Area of Law: Family Law
Answer # 0124
How does living common-law affect income tax?Region: Ontario Answer # 0124
Who is considered living common-law for the purpose of filing income tax?
Under the federal Income Tax Act, common-law couples are treated the same as married couples. The definition of common-law partner under the Act is:
“A person with whom you live in a conjugal relationship who is not your spouse, and he or she:
- has been living with you at least 12 continuous months (includes any period you were separated for less than 90 days because of a breakdown in the relationship); OR
- is the parent of your child by birth or adoption; OR
- has custody and control of your child (or had custody and control immediately before the child turned 19 years of age) and your child is wholly dependent on that person for support.”
How do I file my tax return as a common-law partner?
If you meet the definition of a common-law partner under the Act, you must indicate that you are living in a common-law relationship on your tax return. You and your common-law partner must each file your own tax return with Canada Revenue Agency (CRA). Along with your own personal information, you must include your common-law partner’s name, social insurance number and their net income (even if it is zero) on your return.
The CRA calculates government benefits based on your household income. This means the CRA combines the income for both partners to determine eligibility for certain tax credits and benefit amounts.
Advantages to filing as a common-law partner
Depending on your situation and the type of credit or benefit, there are both advantages and disadvantages to filing your income tax return as a common-law partner.
You may be able to maximize certain tax credits and deductions. For example, you may be able to:
- combine receipts such as medical expenses and charitable donations to maximize your credits and pay less tax
- claim the Family Tax Cut (for couples with at least one child under 18),
- contribute to a spousal RRSP
- claim both the federal and provincial (if applicable) spouse or common-law partner amount tax credit if you supported your partner financially and they earned below a certain amount for the year
- claim the entire $5,000 Home Buyers tax credit amount (for new homeowners in the year they buy their first home) yourself or split it with your partner
You may also be able to transfer credits you will not use to your partner, such as:
- Disability Tax Credit,
- Pension income payment amounts,
- Age credit (for people over 65), and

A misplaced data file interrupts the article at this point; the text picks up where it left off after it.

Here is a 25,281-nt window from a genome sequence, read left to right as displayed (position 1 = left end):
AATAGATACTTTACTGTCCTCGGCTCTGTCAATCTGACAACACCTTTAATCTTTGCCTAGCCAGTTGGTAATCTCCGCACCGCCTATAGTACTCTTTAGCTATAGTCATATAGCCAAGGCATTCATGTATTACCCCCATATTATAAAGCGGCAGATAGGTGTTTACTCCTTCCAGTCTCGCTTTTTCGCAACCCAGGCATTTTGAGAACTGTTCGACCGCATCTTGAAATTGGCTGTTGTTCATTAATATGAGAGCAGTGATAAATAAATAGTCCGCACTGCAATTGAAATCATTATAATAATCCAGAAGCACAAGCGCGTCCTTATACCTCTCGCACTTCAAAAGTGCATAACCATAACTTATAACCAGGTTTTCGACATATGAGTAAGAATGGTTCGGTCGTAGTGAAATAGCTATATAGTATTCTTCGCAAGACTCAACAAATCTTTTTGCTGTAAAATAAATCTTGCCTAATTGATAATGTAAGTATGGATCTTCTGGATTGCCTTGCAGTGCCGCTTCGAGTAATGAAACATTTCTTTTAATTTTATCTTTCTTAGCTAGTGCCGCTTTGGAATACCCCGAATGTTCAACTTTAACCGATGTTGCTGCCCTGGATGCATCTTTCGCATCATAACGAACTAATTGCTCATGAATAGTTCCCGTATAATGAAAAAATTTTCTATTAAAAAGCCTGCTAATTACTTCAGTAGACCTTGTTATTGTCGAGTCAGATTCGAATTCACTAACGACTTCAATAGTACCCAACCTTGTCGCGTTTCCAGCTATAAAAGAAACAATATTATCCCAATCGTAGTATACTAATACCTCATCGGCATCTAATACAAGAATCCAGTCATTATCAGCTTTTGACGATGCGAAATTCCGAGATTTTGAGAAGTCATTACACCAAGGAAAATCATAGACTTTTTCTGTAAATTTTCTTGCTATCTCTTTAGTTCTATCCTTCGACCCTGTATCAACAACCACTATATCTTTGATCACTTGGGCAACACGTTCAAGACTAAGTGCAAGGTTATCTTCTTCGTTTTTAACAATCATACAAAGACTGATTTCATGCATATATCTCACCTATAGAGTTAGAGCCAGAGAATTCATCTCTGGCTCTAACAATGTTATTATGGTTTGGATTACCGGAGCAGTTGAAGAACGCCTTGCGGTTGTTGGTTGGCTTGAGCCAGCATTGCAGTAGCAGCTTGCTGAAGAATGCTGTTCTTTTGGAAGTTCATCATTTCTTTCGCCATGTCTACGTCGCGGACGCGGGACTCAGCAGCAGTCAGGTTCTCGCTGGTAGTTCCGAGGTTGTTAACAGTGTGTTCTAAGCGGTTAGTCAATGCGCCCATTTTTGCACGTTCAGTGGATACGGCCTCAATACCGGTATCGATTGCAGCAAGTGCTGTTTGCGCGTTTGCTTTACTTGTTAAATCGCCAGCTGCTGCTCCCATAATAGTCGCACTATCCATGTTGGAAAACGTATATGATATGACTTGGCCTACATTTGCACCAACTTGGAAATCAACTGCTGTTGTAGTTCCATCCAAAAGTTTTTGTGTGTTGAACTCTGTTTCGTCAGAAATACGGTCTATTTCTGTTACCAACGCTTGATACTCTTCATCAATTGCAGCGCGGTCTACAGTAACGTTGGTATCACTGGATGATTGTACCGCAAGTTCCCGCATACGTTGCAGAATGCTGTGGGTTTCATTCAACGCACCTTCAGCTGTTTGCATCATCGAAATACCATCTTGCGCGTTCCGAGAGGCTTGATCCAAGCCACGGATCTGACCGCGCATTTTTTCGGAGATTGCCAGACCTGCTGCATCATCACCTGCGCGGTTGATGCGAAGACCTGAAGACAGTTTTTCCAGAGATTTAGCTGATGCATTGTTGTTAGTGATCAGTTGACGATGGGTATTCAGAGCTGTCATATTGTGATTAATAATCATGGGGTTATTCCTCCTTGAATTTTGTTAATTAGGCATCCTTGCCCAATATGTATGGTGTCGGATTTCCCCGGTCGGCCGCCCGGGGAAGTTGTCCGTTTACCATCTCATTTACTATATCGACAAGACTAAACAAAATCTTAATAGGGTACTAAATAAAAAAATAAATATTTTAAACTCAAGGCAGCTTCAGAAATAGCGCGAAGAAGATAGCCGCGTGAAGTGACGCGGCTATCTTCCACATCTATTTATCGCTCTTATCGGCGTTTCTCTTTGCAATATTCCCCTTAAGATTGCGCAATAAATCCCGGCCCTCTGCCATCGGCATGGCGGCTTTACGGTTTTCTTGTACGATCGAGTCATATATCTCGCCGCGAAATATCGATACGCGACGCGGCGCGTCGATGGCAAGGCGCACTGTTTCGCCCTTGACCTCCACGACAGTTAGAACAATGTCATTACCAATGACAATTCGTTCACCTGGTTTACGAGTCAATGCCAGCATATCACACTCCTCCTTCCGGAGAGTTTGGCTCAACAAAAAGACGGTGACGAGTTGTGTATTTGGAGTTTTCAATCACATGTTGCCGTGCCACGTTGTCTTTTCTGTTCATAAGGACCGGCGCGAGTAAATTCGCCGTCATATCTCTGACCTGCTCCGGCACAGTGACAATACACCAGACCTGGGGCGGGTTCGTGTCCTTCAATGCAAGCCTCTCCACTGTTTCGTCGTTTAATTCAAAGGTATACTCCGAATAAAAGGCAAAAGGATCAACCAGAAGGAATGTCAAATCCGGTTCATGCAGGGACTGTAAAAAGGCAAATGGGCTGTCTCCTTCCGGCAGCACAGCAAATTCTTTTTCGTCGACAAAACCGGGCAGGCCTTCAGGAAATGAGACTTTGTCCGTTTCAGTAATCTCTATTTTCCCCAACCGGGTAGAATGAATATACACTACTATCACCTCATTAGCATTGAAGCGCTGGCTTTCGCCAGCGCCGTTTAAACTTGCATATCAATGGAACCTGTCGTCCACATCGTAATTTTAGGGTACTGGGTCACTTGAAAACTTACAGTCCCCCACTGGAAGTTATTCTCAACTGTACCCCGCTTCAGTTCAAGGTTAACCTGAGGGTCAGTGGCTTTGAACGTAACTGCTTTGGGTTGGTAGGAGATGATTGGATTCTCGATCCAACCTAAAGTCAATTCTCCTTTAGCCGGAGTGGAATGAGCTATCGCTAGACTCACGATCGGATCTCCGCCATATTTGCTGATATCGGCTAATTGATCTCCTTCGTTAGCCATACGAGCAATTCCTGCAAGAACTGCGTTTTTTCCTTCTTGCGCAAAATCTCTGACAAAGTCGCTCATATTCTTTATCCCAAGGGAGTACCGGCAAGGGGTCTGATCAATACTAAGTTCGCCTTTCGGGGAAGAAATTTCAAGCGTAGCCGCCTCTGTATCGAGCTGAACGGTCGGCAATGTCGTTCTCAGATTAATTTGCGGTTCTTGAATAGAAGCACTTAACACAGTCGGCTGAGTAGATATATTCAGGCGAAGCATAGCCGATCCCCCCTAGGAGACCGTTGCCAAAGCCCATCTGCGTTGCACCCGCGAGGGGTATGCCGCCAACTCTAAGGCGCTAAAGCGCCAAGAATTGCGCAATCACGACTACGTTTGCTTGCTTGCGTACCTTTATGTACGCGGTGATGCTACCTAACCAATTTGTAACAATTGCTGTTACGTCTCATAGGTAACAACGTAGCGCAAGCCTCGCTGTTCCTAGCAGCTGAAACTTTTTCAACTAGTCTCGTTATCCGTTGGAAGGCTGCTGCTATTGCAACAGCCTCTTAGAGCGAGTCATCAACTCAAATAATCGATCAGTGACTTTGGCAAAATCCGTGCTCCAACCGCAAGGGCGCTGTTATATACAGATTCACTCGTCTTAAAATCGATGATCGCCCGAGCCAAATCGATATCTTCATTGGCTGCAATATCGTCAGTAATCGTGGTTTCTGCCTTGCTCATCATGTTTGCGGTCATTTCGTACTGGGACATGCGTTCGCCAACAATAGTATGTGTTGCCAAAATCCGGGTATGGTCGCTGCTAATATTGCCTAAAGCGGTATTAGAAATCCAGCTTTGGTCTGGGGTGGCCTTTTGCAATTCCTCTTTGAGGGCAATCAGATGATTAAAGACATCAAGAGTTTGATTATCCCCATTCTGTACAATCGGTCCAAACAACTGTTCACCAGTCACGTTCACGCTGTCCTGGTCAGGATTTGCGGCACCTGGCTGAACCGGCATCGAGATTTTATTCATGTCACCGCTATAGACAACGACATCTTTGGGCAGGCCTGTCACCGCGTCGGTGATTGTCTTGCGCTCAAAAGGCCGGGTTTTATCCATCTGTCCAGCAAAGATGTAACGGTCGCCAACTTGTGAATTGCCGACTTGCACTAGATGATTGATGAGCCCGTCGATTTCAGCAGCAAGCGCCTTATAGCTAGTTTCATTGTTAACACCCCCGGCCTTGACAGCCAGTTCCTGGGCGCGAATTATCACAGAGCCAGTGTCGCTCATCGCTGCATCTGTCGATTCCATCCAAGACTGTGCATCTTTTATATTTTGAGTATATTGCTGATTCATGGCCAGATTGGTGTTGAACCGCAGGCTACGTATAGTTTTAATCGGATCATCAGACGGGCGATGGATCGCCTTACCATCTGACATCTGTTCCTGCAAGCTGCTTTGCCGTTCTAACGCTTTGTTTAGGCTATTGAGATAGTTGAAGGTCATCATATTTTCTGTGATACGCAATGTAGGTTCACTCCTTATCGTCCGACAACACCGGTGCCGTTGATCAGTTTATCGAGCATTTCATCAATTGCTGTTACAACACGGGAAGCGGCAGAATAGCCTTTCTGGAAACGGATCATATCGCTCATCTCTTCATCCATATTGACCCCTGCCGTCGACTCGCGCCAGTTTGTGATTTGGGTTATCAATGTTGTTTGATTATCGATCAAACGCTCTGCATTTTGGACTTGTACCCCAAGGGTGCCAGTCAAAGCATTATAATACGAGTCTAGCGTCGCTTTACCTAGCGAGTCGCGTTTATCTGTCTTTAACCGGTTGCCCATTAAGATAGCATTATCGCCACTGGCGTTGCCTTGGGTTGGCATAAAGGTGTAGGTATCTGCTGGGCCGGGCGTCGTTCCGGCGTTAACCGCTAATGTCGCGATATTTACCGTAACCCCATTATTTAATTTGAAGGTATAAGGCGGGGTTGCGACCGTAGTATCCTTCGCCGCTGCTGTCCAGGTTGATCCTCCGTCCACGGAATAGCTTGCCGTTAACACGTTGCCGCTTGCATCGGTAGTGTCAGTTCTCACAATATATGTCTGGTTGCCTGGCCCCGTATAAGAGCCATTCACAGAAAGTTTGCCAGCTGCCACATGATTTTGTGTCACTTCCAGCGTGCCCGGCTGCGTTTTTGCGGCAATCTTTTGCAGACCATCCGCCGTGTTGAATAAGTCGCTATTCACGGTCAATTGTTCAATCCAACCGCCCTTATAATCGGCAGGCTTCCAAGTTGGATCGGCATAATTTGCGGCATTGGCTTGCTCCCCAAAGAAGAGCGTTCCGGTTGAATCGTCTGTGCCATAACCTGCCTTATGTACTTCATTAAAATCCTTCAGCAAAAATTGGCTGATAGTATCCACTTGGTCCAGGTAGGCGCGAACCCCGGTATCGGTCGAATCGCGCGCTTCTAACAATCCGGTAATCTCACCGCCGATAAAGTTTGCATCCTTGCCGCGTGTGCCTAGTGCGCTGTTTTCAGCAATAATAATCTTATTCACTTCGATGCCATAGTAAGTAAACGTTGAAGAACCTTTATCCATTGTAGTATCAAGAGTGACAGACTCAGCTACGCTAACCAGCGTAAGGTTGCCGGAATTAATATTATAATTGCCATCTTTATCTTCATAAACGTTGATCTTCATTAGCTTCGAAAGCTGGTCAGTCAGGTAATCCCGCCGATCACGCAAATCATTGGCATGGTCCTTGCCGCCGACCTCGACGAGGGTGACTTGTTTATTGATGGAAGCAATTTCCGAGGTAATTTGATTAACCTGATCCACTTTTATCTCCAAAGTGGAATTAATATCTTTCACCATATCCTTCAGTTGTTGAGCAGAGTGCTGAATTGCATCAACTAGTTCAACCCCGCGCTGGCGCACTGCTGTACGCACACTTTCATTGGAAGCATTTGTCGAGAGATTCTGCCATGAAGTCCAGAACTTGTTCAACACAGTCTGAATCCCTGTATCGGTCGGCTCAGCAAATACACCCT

- Credits for post secondary education, such as tuition and textbook credits.
Disadvantages to filing as a common-law partner
While you may be able to maximize certain tax credits and deductions when filing as a common-law partner, you may also lose some tax credits you might have been entitled to when filing as a single person because your combined income makes you ineligible. Or, only one partner will be eligible to receive the benefit.
Credits and benefits that you may lose include:
- the eligible dependant credit, which one or both partners may be claiming if they are raising a child,
- the Guaranteed Income Supplement (GIS) and the Allowance (offered under the Old Age Security program),
- the GST/HST credit, and
- the Canada Child Benefit (CCB).
To be eligible for many tax credits, such as the GST/HST credit and the CCB, you must meet CRA’s low income family eligibility requirements. For more information on filing as a common-law partner and federal child and family benefits, visit canada.ca. There are also many provincial and territorial tax credits and tax deductions that are affected when filing as a common-law partner.
How does being separated from my common-law partner affect my taxes?
To be considered officially separated by the CRA, you and your common-law partner need to be apart for at least 90 days. When filing a return for the year you were separated, your claim for the common-law partner amount is calculated using your partner’s net income before the date of separation.
What if you are a common-law partner but do not file your return as living common-law?
If you are living in a common-law relationship, but do not file as such on your income tax return, you may be guilty of filing a fraudulent tax return, and you could face certain consequences. These include:
- being reassessed for unpaid taxes, interest and penalties
- being denied CPP benefits
- being denied other pension survivor benefits
Because filing your tax return as a common-law partner is the same as filing as a married spouse, the tax rules are the same. For more information on filing your tax return as a common-law partner, visit the CRA website at canada.ca.
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